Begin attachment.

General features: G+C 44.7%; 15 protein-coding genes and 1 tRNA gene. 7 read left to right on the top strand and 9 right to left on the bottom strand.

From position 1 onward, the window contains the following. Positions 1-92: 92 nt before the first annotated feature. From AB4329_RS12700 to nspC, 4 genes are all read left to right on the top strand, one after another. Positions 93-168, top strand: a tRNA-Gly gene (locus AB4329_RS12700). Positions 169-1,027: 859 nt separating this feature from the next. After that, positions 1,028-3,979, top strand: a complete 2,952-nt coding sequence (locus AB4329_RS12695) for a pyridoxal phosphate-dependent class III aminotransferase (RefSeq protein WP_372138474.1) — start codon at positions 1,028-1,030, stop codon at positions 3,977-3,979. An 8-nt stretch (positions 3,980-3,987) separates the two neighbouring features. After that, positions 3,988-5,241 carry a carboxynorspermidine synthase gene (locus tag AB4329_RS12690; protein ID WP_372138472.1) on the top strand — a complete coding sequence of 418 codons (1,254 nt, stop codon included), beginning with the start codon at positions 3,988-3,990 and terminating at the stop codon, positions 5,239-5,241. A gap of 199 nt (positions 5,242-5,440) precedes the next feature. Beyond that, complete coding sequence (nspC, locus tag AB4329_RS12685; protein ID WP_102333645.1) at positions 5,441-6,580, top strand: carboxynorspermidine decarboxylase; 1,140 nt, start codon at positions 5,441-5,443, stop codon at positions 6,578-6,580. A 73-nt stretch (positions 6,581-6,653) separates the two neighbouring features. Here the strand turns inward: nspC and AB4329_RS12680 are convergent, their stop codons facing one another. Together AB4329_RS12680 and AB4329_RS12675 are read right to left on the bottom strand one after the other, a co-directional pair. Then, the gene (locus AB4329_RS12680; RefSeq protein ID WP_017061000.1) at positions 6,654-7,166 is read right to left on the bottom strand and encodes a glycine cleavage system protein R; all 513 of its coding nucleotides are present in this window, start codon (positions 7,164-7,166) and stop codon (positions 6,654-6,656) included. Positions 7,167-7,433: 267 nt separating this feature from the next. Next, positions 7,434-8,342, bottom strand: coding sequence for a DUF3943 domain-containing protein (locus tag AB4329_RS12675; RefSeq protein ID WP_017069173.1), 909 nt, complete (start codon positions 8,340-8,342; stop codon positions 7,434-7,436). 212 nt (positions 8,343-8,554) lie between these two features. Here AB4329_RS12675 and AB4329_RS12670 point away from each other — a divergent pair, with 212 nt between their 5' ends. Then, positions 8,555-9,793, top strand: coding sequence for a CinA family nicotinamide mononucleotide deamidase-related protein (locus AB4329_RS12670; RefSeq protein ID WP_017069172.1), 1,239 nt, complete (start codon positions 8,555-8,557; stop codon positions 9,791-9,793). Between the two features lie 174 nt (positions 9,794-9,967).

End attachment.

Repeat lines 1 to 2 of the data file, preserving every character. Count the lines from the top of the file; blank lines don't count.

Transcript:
General features: G+C 44.7%; 15 protein-coding genes and 1 tRNA gene. 7 read left to right on the top strand and 9 right to left on the bottom strand.

From position 1 onward, the window contains the following. Positions 1-92: 92 nt before the first annotated feature. From AB4329_RS12700 to nspC, 4 genes are all read left to right on the top strand, one after another. Positions 93-168, top strand: a tRNA-Gly gene (locus AB4329_RS12700). Positions 169-1,027: 859 nt separating this feature from the next. After that, positions 1,028-3,979, top strand: a complete 2,952-nt coding sequence (locus AB4329_RS12695) for a pyridoxal phosphate-dependent class III aminotransferase (RefSeq protein WP_372138474.1) — start codon at positions 1,028-1,030, stop codon at positions 3,977-3,979. An 8-nt stretch (positions 3,980-3,987) separates the two neighbouring features. After that, positions 3,988-5,241 carry a carboxynorspermidine synthase gene (locus tag AB4329_RS12690; protein ID WP_372138472.1) on the top strand — a complete coding sequence of 418 codons (1,254 nt, stop codon included), beginning with the start codon at positions 3,988-3,990 and terminating at the stop codon, positions 5,239-5,241. A gap of 199 nt (positions 5,242-5,440) precedes the next feature. Beyond that, complete coding sequence (nspC, locus tag AB4329_RS12685; protein ID WP_102333645.1) at positions 5,441-6,580, top strand: carboxynorspermidine decarboxylase; 1,140 nt, start codon at positions 5,441-5,443, stop codon at positions 6,578-6,580. A 73-nt stretch (positions 6,581-6,653) separates the two neighbouring features. Here the strand turns inward: nspC and AB4329_RS12680 are convergent, their stop codons facing one another. Together AB4329_RS12680 and AB4329_RS12675 are read right to left on the bottom strand one after the other, a co-directional pair. Then, the gene (locus AB4329_RS12680; RefSeq protein ID WP_017061000.1) at positions 6,654-7,166 is read right to left on the bottom strand and encodes a glycine cleavage system protein R; all 513 of its coding nucleotides are present in this window, start codon (positions 7,164-7,166) and stop codon (positions 6,654-6,656) included. Positions 7,167-7,433: 267 nt separating this feature from the next. Next, positions 7,434-8,342, bottom strand: coding sequence for a DUF3943 domain-containing protein (locus tag AB4329_RS12675; RefSeq protein ID WP_017069173.1), 909 nt, complete (start codon positions 8,340-8,342; stop codon positions 7,434-7,436). 212 nt (positions 8,343-8,554) lie between these two features. Here AB4329_RS12675 and AB4329_RS12670 point away from each other — a divergent pair, with 212 nt between their 5' ends. Then, positions 8,555-9,793, top strand: coding sequence for a CinA family nicotinamide mononucleotide deamidase-related protein (locus AB4329_RS12670; RefSeq protein ID WP_017069172.1), 1,239 nt, complete (start codon positions 8,555-8,557; stop codon positions 9,791-9,793). Between the two features lie 174 nt (positions 9,794-9,967).